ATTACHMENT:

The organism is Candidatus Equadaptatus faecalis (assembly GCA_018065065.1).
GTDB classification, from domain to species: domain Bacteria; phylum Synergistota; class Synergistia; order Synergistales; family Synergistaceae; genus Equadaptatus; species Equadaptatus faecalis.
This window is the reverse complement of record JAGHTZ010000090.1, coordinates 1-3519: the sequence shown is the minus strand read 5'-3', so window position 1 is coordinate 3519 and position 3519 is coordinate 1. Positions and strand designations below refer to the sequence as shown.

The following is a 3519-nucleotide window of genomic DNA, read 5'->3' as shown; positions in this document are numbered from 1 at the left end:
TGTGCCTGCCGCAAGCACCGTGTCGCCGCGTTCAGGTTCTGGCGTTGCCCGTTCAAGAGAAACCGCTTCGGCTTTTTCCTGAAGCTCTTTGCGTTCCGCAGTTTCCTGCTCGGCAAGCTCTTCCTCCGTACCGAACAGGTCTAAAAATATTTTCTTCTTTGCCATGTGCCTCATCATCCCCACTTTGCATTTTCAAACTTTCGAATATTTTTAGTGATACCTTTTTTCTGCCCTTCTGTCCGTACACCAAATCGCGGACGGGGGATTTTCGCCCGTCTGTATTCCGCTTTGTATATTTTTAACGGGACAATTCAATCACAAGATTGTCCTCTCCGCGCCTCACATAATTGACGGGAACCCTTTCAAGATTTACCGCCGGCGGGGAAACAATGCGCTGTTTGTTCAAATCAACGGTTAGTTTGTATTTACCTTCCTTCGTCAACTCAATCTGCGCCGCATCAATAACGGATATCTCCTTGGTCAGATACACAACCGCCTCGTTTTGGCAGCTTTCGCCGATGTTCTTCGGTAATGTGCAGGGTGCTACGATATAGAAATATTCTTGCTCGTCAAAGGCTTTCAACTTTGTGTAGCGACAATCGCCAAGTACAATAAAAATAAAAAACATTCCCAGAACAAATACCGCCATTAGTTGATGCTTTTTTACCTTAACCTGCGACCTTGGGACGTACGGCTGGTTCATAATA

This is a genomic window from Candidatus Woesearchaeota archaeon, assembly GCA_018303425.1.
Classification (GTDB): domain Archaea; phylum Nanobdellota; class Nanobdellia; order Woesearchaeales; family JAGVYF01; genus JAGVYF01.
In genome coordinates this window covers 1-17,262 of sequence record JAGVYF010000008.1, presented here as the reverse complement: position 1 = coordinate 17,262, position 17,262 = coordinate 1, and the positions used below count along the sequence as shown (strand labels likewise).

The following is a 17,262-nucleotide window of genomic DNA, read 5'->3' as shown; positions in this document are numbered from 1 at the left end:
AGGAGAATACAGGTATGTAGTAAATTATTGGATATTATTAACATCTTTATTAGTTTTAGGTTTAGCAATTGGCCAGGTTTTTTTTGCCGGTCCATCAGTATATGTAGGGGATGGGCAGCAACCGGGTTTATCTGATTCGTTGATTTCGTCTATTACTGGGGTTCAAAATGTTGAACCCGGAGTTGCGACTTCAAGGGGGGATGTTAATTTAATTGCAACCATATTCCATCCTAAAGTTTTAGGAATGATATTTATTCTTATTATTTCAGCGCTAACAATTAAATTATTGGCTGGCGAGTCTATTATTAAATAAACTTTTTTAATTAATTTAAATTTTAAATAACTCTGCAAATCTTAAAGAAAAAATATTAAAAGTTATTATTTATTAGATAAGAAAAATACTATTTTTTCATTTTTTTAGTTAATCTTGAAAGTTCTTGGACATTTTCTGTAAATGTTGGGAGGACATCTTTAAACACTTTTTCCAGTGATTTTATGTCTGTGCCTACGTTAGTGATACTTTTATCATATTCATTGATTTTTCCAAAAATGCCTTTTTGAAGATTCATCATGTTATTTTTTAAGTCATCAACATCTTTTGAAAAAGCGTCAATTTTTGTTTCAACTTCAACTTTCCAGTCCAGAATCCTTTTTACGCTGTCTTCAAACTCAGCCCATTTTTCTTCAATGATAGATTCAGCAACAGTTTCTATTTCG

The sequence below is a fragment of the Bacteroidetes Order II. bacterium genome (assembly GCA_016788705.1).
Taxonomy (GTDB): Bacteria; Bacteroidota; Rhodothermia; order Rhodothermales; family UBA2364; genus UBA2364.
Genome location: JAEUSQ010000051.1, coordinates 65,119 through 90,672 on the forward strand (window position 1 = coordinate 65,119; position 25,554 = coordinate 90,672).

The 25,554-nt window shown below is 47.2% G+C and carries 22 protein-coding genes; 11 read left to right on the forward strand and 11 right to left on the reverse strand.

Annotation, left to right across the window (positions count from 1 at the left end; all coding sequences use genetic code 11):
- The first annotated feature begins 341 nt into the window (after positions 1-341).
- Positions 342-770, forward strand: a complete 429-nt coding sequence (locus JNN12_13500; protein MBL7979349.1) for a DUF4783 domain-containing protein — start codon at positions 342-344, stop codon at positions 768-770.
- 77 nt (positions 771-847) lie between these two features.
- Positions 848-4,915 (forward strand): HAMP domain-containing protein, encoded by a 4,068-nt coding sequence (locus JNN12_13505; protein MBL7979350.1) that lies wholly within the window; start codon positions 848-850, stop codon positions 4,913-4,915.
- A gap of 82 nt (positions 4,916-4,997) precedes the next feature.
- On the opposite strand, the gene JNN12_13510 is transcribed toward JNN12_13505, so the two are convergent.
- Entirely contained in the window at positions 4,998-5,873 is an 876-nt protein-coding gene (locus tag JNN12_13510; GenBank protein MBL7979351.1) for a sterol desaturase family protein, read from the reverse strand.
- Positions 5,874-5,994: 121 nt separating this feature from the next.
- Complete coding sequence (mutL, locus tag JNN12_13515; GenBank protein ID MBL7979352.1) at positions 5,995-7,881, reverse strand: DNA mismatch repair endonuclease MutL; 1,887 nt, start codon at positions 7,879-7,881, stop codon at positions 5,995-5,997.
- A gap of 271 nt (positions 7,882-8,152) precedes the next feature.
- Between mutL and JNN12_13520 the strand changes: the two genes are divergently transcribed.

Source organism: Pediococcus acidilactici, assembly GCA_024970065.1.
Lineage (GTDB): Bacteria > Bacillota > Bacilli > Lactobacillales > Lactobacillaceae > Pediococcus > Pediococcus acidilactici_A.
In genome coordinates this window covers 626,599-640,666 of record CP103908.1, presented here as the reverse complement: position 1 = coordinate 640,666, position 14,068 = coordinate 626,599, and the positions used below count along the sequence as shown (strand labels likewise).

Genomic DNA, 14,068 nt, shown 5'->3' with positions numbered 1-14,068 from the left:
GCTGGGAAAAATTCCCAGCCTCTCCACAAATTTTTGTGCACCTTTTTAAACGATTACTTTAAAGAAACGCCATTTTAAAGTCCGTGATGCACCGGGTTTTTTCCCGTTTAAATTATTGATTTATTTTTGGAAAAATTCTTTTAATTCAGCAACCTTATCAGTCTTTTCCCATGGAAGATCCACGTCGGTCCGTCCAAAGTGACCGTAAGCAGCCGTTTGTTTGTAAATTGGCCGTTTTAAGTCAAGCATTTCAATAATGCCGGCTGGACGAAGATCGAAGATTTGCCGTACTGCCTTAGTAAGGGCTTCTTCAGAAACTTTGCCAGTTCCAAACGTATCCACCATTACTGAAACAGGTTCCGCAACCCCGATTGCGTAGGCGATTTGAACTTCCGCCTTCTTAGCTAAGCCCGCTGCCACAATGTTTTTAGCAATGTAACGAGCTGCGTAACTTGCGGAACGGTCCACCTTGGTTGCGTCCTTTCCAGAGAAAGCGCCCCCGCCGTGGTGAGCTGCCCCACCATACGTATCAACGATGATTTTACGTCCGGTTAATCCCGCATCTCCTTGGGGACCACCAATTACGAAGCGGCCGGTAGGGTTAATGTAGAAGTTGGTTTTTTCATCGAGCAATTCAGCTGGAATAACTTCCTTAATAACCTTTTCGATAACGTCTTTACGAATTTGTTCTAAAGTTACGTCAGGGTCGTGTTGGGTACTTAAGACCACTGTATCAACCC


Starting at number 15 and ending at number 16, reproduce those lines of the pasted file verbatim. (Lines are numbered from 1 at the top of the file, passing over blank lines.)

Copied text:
Annotation, left to right across the window (positions count from 1 at the left end; all coding sequences use genetic code 11):
- The first annotated feature begins 341 nt into the window (after positions 1-341).